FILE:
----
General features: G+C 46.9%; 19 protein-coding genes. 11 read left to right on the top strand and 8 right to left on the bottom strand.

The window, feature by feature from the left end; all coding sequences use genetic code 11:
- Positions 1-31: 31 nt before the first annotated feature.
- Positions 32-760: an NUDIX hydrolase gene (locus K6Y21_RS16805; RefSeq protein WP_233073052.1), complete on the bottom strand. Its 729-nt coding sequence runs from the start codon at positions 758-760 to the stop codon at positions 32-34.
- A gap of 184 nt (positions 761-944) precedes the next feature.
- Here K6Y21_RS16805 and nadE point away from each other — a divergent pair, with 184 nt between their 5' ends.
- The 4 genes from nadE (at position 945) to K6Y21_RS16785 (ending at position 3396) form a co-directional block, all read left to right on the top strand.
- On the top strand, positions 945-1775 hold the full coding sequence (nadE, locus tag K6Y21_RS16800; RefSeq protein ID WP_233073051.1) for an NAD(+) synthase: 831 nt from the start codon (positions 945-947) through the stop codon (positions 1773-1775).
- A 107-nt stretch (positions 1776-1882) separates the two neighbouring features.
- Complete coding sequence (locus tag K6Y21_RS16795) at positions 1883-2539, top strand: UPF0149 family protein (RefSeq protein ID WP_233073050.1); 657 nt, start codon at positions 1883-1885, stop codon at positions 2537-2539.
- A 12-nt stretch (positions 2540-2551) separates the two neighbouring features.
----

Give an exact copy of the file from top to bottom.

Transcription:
General features: G+C 46.9%; 19 protein-coding genes. 11 read left to right on the top strand and 8 right to left on the bottom strand.

The window, feature by feature from the left end; all coding sequences use genetic code 11:
- Positions 1-31: 31 nt before the first annotated feature.
- Positions 32-760: an NUDIX hydrolase gene (locus K6Y21_RS16805; RefSeq protein WP_233073052.1), complete on the bottom strand. Its 729-nt coding sequence runs from the start codon at positions 758-760 to the stop codon at positions 32-34.
- A gap of 184 nt (positions 761-944) precedes the next feature.
- Here K6Y21_RS16805 and nadE point away from each other — a divergent pair, with 184 nt between their 5' ends.
- The 4 genes from nadE (at position 945) to K6Y21_RS16785 (ending at position 3396) form a co-directional block, all read left to right on the top strand.
- On the top strand, positions 945-1775 hold the full coding sequence (nadE, locus tag K6Y21_RS16800; RefSeq protein ID WP_233073051.1) for an NAD(+) synthase: 831 nt from the start codon (positions 945-947) through the stop codon (positions 1773-1775).
- A 107-nt stretch (positions 1776-1882) separates the two neighbouring features.
- Complete coding sequence (locus tag K6Y21_RS16795) at positions 1883-2539, top strand: UPF0149 family protein (RefSeq protein ID WP_233073050.1); 657 nt, start codon at positions 1883-1885, stop codon at positions 2537-2539.
- A 12-nt stretch (positions 2540-2551) separates the two neighbouring features.